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in this trade secret misappropriation and breach of contract case, defendant Chance Mold Steel Co. (Chance) appealed from a permanent injunction and from a jury award of damages. The injunction, based on a finding of contract breach, prohibited Chance from selling, displaying, manufacturing, or assisting others in manufacturing a number of ergonomic computer mouse products. The injunction barred sale of specific products that were materially identical to products Chance had previously manufactured for Contour Design, Inc. (Contour) and a new product known as the ErgoRoller. Chance challenged the scope of the injunction and contended that the jury improperly awarded lost profits damages. The First Circuit Court of Appeals (1) reversed the injunction as applied to the ErgoRoller, holding that the record did not support the finding that Chance breached the contract in producing the ErgoRoller; (2) affirmed the scope of the injunction as applied to the other enjoined products; and (3) affirmed the damages award. View "Contour Design, Inc. v. Chance Mold Steel Co., Ltd." on Justia Law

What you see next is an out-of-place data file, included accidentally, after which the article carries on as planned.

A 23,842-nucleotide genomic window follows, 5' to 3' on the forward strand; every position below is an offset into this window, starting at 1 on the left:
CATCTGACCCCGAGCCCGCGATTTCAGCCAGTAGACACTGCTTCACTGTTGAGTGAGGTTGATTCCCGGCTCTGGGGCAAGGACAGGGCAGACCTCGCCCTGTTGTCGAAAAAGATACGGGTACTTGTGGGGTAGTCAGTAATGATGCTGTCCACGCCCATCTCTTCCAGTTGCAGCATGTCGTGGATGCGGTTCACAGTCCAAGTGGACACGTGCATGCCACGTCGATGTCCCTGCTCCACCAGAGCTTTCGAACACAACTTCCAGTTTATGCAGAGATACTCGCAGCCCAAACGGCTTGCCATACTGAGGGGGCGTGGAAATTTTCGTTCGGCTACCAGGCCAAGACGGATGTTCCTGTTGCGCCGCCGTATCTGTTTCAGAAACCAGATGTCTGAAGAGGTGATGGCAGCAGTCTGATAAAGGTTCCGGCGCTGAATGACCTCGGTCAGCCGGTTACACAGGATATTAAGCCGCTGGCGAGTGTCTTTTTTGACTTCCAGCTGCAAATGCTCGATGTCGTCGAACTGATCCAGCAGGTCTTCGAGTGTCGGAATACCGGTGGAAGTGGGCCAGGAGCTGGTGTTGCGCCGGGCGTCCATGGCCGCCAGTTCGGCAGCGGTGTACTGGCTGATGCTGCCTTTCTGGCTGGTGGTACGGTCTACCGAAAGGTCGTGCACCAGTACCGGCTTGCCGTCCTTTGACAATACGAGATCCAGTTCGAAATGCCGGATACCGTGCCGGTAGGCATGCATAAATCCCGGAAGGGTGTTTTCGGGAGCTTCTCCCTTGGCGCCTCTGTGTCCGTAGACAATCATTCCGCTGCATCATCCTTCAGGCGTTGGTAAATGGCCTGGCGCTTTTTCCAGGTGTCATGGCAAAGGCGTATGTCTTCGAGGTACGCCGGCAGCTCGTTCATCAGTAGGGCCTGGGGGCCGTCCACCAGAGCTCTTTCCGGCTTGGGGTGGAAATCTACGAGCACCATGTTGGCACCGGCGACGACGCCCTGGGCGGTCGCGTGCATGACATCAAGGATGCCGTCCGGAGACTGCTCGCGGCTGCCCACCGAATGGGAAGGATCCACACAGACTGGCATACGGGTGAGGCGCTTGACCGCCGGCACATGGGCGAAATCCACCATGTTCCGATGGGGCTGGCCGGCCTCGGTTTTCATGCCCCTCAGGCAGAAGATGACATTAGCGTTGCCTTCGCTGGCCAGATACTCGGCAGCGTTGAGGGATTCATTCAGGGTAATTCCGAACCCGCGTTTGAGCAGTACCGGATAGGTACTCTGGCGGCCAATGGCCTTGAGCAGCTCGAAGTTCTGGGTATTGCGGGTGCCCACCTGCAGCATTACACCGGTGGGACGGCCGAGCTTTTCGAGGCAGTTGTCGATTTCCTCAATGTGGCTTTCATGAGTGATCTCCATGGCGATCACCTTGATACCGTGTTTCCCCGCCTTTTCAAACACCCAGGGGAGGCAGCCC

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A proposed consent order from an FTC investigation indicated that U-Haul attempted to implement a scheme to collude with competitors, Budget and Penske, to raise prices for truck rentals. The FTC concluded that U-Haul's conduct violated the Federal Trade Commission Act, 15 U.S.C. 45(a)(1). The proposed consent order was designed to prevent collusion. U-Haul consented to the relief, but did not admit the conduct or violation. A consumer filed a complaint charging U-Haul with violating Mass. Gen. Laws ch. 93A by engaging in an attempted price-fixing scheme and seeking damages on behalf of a large class. The suit, a follow-on action after a proposed government consent decree, is common in antitrust cases. Because the FTC Act contains no private right of action and the Sherman Act is of doubtful application to price-fixing, the suit rested chapter 93A, which prohibits "[u]nfair methods of competition and unfair or deceptive acts or practices," and permits consumer class actions. The complaint alleged that U-Haul's actions caused plaintiff to pay at least 10 percent more for truck rentals than she would have absent the unlawful action. The district court dismissed, stating that the complaint failed plausibly to allege injury. The First Circuit vacated, finding the claim plausible. View "Liu v. Amerco" on Justia Law